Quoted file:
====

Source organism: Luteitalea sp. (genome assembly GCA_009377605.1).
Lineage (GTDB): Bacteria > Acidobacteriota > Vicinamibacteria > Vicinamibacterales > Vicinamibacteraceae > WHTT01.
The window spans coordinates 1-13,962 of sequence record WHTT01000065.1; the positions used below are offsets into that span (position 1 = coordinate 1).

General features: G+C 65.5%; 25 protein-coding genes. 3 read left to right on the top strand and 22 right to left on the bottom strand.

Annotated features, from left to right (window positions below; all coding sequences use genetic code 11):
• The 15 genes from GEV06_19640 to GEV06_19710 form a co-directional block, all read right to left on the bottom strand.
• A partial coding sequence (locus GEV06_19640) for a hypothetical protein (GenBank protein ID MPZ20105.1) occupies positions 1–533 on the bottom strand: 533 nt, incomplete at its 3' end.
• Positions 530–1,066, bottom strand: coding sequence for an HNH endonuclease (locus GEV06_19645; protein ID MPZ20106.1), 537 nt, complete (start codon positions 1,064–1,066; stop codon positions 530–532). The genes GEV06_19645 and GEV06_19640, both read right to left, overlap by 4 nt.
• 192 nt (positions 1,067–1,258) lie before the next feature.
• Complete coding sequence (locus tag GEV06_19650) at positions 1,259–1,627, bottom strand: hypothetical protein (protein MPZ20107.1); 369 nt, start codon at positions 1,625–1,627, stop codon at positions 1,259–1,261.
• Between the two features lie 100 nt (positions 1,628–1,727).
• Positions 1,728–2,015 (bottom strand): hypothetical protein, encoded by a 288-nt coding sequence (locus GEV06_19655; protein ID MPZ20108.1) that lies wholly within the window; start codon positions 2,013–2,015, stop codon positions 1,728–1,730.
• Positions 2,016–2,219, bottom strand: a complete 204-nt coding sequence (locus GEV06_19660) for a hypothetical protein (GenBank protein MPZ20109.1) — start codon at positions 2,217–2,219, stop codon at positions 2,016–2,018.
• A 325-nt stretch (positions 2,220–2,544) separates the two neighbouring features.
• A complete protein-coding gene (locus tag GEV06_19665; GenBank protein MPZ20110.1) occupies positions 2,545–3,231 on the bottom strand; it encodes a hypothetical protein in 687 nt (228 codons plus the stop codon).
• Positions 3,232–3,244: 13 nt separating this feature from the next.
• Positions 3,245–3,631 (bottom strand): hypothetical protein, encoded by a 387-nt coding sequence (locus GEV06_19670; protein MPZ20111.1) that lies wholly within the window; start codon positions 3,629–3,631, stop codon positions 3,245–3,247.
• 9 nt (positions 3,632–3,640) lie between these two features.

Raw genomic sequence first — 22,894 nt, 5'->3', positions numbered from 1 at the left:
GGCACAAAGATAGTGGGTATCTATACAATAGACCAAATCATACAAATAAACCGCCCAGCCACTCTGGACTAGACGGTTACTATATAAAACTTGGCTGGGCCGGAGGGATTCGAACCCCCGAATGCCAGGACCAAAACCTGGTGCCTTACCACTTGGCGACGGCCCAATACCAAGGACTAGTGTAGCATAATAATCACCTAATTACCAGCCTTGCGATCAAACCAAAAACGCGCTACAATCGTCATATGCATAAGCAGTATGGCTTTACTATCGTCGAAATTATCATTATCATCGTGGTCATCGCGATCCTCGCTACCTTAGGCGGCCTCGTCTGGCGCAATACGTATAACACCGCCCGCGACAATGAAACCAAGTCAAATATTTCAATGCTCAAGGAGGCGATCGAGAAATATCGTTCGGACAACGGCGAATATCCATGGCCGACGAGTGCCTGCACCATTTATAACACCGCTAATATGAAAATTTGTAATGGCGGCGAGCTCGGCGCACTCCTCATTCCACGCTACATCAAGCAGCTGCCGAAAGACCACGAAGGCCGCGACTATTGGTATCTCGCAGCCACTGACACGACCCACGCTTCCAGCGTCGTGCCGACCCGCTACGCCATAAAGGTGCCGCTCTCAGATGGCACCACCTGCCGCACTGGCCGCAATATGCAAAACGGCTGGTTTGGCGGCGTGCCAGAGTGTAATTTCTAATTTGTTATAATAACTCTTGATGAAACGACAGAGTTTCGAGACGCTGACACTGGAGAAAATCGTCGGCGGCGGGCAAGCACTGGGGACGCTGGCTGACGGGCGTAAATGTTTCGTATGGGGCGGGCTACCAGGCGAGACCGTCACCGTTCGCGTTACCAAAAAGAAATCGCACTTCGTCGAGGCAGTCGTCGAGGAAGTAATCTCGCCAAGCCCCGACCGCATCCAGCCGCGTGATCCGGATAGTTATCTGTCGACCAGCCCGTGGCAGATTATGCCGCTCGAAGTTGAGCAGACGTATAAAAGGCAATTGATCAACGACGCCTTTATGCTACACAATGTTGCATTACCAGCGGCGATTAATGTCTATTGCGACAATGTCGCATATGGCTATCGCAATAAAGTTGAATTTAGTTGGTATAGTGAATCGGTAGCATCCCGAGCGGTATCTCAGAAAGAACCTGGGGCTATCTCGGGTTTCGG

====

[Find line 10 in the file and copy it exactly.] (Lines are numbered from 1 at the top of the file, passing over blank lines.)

• Complete coding sequence (locus tag GEV06_19650) at positions 1,259–1,627, bottom strand: hypothetical protein (protein MPZ20107.1); 369 nt, start codon at positions 1,625–1,627, stop codon at positions 1,259–1,261.